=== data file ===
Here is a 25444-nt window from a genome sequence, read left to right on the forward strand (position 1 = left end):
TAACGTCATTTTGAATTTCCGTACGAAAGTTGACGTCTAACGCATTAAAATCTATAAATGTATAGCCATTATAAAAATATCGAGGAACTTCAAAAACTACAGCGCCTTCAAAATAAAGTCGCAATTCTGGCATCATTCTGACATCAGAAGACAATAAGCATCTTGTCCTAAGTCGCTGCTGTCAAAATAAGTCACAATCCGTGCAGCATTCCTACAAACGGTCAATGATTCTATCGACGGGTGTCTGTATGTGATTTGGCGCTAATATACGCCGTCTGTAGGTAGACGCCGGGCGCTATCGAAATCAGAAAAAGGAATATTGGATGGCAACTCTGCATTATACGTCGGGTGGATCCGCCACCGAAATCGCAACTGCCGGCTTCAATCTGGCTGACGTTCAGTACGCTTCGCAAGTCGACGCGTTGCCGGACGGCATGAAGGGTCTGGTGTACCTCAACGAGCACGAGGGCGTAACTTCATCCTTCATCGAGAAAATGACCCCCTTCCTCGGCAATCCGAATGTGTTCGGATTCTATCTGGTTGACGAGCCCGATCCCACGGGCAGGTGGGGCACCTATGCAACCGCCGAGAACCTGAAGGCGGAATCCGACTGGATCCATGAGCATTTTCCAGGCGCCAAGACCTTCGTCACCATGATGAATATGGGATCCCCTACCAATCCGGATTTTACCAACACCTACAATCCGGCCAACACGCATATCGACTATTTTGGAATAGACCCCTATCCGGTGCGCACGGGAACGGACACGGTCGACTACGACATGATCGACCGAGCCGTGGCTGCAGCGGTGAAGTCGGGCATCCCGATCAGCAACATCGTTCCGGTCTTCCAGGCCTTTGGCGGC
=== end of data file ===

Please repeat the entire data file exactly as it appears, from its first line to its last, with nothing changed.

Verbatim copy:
Here is a 25444-nt window from a genome sequence, read left to right on the forward strand (position 1 = left end):
TAACGTCATTTTGAATTTCCGTACGAAAGTTGACGTCTAACGCATTAAAATCTATAAATGTATAGCCATTATAAAAATATCGAGGAACTTCAAAAACTACAGCGCCTTCAAAATAAAGTCGCAATTCTGGCATCATTCTGACATCAGAAGACAATAAGCATCTTGTCCTAAGTCGCTGCTGTCAAAATAAGTCACAATCCGTGCAGCATTCCTACAAACGGTCAATGATTCTATCGACGGGTGTCTGTATGTGATTTGGCGCTAATATACGCCGTCTGTAGGTAGACGCCGGGCGCTATCGAAATCAGAAAAAGGAATATTGGATGGCAACTCTGCATTATACGTCGGGTGGATCCGCCACCGAAATCGCAACTGCCGGCTTCAATCTGGCTGACGTTCAGTACGCTTCGCAAGTCGACGCGTTGCCGGACGGCATGAAGGGTCTGGTGTACCTCAACGAGCACGAGGGCGTAACTTCATCCTTCATCGAGAAAATGACCCCCTTCCTCGGCAATCCGAATGTGTTCGGATTCTATCTGGTTGACGAGCCCGATCCCACGGGCAGGTGGGGCACCTATGCAACCGCCGAGAACCTGAAGGCGGAATCCGACTGGATCCATGAGCATTTTCCAGGCGCCAAGACCTTCGTCACCATGATGAATATGGGATCCCCTACCAATCCGGATTTTACCAACACCTACAATCCGGCCAACACGCATATCGACTATTTTGGAATAGACCCCTATCCGGTGCGCACGGGAACGGACACGGTCGACTACGACATGATCGACCGAGCCGTGGCTGCAGCGGTGAAGTCGGGCATCCCGATCAGCAACATCGTTCCGGTCTTCCAGGCCTTTGGCGGC